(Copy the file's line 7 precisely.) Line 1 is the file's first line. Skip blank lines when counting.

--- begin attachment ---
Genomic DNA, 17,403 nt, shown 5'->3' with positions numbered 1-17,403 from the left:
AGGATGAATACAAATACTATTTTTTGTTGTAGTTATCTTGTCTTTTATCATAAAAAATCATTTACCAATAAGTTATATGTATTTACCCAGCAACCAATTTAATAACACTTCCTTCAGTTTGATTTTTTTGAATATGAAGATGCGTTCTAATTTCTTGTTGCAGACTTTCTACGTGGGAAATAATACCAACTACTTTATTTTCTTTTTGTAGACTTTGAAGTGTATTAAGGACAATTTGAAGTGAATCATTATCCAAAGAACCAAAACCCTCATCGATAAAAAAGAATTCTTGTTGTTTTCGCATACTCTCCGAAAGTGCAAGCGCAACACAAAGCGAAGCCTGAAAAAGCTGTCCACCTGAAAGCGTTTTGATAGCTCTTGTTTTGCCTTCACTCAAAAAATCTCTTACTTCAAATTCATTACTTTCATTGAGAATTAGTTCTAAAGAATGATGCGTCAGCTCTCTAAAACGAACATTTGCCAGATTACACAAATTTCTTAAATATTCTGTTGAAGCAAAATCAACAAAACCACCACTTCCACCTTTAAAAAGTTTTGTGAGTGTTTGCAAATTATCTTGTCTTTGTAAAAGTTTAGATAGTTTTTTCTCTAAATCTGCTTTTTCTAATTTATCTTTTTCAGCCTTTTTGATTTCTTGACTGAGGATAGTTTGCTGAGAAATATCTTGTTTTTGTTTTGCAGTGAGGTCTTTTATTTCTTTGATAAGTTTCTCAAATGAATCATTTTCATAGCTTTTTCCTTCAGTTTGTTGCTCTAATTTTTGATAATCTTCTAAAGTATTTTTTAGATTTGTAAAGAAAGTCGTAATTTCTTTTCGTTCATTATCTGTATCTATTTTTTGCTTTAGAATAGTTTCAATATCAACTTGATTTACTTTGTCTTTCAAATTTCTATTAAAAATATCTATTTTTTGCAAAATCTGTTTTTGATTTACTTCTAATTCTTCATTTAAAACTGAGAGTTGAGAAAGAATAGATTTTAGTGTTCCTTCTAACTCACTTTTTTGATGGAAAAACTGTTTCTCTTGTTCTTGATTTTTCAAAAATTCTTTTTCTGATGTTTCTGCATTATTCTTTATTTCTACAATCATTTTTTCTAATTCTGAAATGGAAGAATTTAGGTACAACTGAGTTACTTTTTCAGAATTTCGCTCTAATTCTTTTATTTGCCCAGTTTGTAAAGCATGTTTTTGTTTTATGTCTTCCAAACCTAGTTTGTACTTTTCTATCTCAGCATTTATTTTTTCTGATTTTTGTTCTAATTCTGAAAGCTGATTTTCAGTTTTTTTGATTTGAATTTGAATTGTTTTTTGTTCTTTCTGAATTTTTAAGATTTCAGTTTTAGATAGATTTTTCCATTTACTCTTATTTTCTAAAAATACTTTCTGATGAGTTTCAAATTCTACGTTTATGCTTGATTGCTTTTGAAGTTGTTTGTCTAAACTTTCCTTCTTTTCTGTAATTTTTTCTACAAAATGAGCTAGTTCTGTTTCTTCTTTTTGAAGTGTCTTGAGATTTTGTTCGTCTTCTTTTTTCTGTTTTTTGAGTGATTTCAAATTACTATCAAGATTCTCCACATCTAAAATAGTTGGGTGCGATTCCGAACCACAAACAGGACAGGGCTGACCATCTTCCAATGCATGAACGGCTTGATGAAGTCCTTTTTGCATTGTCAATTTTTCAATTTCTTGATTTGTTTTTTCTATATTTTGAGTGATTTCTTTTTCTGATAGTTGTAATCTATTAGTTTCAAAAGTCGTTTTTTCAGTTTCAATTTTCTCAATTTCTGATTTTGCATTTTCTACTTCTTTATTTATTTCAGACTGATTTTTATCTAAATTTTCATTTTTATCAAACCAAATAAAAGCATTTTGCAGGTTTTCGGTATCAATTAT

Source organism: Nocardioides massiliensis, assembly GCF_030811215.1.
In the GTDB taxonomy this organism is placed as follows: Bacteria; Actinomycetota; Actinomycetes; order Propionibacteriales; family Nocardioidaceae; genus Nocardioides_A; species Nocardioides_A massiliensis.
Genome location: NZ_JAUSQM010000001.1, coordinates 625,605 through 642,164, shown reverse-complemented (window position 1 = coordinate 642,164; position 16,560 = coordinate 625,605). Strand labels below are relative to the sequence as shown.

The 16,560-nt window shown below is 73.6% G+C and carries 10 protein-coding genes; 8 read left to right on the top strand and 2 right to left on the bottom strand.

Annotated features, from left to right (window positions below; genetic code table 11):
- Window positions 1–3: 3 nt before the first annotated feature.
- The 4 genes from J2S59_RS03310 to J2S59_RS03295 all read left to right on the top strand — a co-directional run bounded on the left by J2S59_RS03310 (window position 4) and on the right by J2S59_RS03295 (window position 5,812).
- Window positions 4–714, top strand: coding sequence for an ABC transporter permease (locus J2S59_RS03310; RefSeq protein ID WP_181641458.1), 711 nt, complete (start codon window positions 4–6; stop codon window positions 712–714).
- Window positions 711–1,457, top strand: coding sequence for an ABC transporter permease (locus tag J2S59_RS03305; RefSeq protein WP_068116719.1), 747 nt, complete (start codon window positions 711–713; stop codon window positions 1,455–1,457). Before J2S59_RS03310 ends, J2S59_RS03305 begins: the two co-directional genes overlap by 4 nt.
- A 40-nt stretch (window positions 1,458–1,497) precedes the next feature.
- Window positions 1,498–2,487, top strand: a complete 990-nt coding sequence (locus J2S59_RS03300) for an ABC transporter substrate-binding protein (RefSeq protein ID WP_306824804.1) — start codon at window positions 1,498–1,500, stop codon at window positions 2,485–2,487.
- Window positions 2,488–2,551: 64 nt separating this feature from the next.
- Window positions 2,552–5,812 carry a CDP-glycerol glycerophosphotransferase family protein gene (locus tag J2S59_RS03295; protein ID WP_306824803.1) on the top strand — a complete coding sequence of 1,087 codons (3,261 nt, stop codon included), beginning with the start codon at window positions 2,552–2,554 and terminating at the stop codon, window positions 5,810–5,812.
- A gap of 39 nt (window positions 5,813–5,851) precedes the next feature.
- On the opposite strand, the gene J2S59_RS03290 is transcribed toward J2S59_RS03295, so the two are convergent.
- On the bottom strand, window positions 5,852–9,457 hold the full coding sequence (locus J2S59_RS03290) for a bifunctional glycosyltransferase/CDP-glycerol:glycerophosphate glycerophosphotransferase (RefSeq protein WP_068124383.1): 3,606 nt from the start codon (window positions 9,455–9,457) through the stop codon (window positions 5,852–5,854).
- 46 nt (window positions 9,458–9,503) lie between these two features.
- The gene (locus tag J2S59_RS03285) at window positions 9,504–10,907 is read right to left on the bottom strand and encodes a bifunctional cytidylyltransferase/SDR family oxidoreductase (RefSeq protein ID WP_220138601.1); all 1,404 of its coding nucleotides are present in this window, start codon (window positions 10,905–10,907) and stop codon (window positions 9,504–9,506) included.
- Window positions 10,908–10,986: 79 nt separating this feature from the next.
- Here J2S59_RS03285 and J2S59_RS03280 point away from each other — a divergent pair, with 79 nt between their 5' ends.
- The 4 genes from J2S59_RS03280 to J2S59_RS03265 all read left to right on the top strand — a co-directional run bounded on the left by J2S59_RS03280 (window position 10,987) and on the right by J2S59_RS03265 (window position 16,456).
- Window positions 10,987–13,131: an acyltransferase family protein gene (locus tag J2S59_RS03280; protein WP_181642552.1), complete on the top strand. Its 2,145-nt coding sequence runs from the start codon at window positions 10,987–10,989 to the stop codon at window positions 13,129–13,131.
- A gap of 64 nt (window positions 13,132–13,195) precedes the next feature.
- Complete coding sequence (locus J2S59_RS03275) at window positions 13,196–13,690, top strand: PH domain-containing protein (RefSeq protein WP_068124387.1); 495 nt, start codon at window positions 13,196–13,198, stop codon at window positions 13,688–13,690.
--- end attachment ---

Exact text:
Annotated features, from left to right (window positions below; genetic code table 11):